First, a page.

It’s not always easy to sum up a career — let alone a life’s ambition — so succinctly, but those five words from Robert Earl Keen’s calling-card anthem just about do it.
You can complete the lyric with the next five words — the ones routinely shouted back at Keen by thousands of fans a night (“and the party never ends!”) — just to punctuate the point with a flourish, but it’s the part about the journey that gets right to the heart of what makes Keen tick. Some people take up a life of playing music with the goal of someday reaching a destination of fame and fortune; but from the get-go, Keen just wanted to write and sing his own songs, and to keep writing and singing them for as long as possible.
“I always thought that I wanted to play music, and I always knew that you had to get some recognition in order to continue,” Keen says. “But I never thought of it in terms of getting to be a big star. I thought of it in terms of having a really good career and writing some good songs, getting onstage and having a great time.”
From his humble beginnings on the Texas folk scene, he’s blazed a peer, critic, and fan-lauded trail that’s earned him living-legend (not to mention pioneer) status in the Americana music world. And though the Houston native has never worn his Texas heart on his sleeve, he’s long been regarded as one of the Lone Star State’s finest (not to mention top-drawing) true singer-songwriters.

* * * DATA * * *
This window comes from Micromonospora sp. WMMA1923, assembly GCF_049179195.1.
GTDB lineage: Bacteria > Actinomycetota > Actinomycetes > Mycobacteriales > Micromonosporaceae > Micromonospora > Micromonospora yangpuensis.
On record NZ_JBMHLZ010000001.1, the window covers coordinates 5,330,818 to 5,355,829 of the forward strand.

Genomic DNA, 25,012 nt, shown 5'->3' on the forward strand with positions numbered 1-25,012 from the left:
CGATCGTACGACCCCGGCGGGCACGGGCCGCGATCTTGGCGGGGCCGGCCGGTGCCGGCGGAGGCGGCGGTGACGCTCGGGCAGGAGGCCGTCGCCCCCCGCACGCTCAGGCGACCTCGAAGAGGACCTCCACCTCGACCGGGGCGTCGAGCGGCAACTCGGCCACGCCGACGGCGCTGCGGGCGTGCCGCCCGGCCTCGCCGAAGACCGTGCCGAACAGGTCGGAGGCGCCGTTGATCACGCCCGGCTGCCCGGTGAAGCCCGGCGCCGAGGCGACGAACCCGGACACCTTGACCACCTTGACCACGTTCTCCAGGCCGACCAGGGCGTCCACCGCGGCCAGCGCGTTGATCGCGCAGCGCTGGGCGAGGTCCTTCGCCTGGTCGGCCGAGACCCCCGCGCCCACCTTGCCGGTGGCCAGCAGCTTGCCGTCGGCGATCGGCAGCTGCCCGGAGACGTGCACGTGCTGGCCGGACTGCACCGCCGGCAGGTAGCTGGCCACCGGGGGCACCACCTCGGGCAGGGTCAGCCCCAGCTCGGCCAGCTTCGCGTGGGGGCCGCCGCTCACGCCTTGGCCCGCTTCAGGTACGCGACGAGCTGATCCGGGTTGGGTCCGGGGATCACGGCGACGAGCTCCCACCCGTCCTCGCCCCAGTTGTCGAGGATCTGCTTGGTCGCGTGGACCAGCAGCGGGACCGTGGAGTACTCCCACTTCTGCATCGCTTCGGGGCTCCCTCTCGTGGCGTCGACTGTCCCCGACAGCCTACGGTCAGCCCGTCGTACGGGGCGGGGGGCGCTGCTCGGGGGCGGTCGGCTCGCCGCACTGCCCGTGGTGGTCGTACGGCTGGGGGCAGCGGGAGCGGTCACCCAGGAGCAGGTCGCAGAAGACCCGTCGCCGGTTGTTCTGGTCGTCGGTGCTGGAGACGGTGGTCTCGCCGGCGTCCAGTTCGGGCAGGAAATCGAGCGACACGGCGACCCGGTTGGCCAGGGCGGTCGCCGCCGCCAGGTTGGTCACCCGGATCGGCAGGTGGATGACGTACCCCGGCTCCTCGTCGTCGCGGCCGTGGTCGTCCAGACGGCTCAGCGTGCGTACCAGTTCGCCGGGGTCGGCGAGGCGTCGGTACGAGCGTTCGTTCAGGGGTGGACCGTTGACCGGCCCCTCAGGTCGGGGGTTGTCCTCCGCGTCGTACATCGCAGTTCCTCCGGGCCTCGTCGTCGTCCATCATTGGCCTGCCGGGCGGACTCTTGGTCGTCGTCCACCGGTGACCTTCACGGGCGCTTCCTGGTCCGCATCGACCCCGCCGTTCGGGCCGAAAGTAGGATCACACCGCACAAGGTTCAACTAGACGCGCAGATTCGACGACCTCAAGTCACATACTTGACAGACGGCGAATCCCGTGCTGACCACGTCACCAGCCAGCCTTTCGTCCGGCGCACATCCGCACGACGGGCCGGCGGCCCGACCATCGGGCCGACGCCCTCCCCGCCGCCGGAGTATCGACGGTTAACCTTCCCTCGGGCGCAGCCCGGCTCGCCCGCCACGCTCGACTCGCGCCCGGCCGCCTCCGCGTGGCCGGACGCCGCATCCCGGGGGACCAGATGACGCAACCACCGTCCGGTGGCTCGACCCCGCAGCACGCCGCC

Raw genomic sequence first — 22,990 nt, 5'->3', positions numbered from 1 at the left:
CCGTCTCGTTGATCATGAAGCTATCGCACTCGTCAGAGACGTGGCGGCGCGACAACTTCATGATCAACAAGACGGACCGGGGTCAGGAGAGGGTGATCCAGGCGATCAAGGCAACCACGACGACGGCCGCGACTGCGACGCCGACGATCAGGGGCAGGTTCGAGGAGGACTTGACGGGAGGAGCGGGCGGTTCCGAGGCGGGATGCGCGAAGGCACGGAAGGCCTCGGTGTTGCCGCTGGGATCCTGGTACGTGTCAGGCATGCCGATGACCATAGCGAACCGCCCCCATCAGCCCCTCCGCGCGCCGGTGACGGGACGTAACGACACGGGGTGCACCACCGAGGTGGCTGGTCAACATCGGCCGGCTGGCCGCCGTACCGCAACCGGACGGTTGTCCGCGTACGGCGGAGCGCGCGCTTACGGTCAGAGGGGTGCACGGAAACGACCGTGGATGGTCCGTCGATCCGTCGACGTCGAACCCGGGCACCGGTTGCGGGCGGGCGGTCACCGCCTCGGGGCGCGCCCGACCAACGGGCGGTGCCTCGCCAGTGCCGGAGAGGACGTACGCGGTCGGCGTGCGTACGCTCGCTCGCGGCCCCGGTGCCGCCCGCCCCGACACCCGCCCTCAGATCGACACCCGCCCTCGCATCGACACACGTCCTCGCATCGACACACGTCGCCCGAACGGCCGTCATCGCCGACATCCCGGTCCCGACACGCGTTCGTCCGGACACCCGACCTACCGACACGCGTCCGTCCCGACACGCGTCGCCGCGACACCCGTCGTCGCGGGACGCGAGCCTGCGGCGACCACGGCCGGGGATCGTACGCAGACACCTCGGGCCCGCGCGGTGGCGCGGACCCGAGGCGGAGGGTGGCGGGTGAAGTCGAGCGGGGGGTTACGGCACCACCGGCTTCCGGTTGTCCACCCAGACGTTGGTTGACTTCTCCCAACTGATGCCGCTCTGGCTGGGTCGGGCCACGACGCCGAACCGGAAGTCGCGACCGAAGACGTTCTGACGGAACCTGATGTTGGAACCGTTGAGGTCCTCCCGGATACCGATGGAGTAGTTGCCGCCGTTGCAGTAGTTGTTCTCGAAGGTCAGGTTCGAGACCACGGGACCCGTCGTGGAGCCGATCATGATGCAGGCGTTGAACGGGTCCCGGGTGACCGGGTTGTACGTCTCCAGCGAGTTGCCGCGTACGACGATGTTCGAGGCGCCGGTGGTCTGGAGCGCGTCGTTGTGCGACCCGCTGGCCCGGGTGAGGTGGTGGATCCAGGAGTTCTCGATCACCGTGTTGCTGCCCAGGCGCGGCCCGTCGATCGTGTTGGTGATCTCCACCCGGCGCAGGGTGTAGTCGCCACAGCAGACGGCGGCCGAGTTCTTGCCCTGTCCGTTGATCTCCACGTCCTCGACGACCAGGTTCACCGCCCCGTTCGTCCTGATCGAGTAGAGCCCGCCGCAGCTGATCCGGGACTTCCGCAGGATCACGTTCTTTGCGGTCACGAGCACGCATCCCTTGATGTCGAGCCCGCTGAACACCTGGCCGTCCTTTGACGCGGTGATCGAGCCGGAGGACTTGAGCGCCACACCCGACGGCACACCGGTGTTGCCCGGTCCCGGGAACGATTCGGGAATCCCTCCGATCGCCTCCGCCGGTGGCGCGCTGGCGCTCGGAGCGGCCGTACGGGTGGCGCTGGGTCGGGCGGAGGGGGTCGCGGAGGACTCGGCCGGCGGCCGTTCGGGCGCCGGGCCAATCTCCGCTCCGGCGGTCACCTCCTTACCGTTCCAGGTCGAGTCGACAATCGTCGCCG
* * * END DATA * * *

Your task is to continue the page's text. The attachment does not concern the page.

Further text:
Opening Act: Aubrie Sellers
For anybody who’s ever felt as if they didn’t quite fit in, Sellers’ masterful second album, Far From Home (the follow-up to her sensational debut, New City Blues), is essential listening. Sonically, it’s a sweeping, epic vision made manifest in crushing, amp-busting guitar rock – Sellers once dubbed this sound “garage country” – and delicate yet shattering widescreen ballads that form compelling frameworks for her angelic voice to take flight. One might assume that such fulsome musical expressions could only come from a grand extrovert, but Sellers reveals the deep-seated anxieties that lie beneath the surface – and how writing the album proved cathartic.
“Anxiety can be very isolating. Unless you’ve really gone through it, it’s difficult to fully understand,” she explains. “I write about it as honestly as possible. Hopefully it draws you in and you find your own meaning in the songs. So much music is all surface and gloss – but I need to get to the root of a feeling, and that’s what makes the music feel genuine.”
“I feel like I’m film in a digital world,” says Sellers. “There are so many slick, clean-sounding records that are designed for quick consumption, but that’s not me. I make dirty, grungy-sounding records, and the emotions spill all over the place. They’re messy at times, but I find beauty in that.”